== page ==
Keep the rings as close to your body as possible, especially during the transition. As far as frequency, I found that I could practice 5-10 every day, but any more than that in the first few months would lead to minor shoulder/elbow issues that would require a few days of recover. Sometimes it would just be soreness/fatigue, but other times I would get tenderness and even numbness around the joints. This was entirely due to form problems (i.e. transitioning with the rings away from the body), but if you're new to the movement, you'll likely have some issues to work out while you're learning.

It's tough not to do them every day once you get up there. Just be smart and ease into it.
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Old 08-11-2009, 09:52 AM   #7
Leslie Powell
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Re: Ring muscle-up injury prevention

I thought of starting a new thread, but maybe it's better to piggyback on this one.

I've had a solid ring muscleup for a while, but the bar one has always been harder. No idea why, but there it is.

Anyway, my bar M/U is definitely favoring one shoulder over the other. I've been trying to fix that, but it seems to be a really hard habit to break. Wondering what the best approach is: just continue to work on technique, improve strength, something else?

My stats are: about 6 good kipping ring muscle ups in a row, weighted chinup with 90lbs. (BW=180), only one bar muscle up and it's with a swing and that shoulder thing.

Thanks for any advice!
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Old 08-11-2009, 01:47 PM   #8
Jason M Struck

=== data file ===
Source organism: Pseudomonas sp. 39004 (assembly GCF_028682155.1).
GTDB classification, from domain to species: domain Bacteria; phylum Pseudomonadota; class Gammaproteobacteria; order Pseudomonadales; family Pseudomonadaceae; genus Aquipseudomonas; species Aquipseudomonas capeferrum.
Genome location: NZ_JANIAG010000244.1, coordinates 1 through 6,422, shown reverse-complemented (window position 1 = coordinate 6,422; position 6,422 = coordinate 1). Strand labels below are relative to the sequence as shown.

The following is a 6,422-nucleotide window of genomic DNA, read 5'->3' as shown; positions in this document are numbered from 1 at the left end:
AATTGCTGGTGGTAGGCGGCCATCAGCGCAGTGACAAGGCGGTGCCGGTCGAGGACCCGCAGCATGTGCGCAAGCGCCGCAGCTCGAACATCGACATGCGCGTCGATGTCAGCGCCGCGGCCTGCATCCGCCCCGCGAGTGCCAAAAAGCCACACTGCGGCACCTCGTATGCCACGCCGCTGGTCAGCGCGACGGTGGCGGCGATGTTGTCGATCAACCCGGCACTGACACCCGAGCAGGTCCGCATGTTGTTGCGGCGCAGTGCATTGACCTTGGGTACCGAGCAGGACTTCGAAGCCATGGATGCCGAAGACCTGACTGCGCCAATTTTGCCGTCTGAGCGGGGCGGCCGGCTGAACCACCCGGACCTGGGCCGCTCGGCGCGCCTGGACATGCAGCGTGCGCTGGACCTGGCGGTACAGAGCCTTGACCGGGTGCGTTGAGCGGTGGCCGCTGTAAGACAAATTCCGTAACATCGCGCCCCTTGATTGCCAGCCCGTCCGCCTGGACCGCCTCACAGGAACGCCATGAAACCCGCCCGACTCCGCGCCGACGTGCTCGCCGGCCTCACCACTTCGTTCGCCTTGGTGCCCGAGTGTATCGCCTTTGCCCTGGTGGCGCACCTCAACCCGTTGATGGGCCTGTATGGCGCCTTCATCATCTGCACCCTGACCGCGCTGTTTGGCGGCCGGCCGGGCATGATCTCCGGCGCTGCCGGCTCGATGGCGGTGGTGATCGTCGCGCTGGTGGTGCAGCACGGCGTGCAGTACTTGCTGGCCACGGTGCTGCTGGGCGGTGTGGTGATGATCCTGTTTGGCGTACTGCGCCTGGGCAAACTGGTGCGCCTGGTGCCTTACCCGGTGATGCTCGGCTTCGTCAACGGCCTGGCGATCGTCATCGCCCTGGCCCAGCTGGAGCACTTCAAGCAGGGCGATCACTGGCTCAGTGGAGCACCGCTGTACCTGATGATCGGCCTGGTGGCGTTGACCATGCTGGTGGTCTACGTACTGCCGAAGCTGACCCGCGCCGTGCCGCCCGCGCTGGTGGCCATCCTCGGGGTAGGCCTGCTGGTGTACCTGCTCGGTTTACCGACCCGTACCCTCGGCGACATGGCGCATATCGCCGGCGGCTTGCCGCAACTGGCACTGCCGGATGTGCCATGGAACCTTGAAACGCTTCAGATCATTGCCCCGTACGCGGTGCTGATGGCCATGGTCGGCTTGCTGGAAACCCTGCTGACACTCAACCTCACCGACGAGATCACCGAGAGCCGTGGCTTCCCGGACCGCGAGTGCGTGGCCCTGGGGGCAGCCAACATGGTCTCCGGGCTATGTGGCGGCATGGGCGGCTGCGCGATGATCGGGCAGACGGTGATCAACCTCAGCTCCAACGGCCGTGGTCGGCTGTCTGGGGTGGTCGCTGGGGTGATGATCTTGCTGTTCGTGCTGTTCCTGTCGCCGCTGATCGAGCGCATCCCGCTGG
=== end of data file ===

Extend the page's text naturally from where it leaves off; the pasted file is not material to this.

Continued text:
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Re: Ring muscle-up injury prevention

i varied the false grip until i was doing 5x5's with some added weight.

then I stopped worrying about the grip so much
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Old 08-11-2009, 06:02 PM   #9
Steven Low
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Re: Ring muscle-up injury prevention

Quote:
Originally Posted by Leslie Powell View Post
I thought of starting a new thread, but maybe it's better to piggyback on this one.

I've had a solid ring muscleup for a while, but the bar one has always been harder. No idea why, but there it is.

Anyway, my bar M/U is definitely favoring one shoulder over the other. I've been trying to fix that, but it seems to be a really hard habit to break. Wondering what the best approach is: just continue to work on technique, improve strength, something else?

My stats are: about 6 good kipping ring muscle ups in a row, weighted chinup with 90lbs. (BW=180), only one bar muscle up and it's with a swing and that shoulder thing.

Thanks for any advice!
You should be able to turn one over strict if you can weighted pull that much. Just practice those...

If you get a vid up we can go over kipping technique...
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Old 08-12-2009, 08:30 AM   #10
Roger Harrell
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Re: Ring muscle-up injury prevention

The two potential injuries with a muscle up are a dislocated shoulder. This can result from either doing one very poorly and falling bad. It can also result in someone who knows how to do a muscle up but has become deconditioned and just throws it one day.

The second is the one the CF community needs to be careful of and that's the elbow overuse problems. Folks get their muscle up, then do a bunch every day for the next week and develop elbow tendonitis. Just give yourself breaks and pay close attention to your elbows. Also make sure your technique is solid. Don't let your elbows flare out when you fatigue.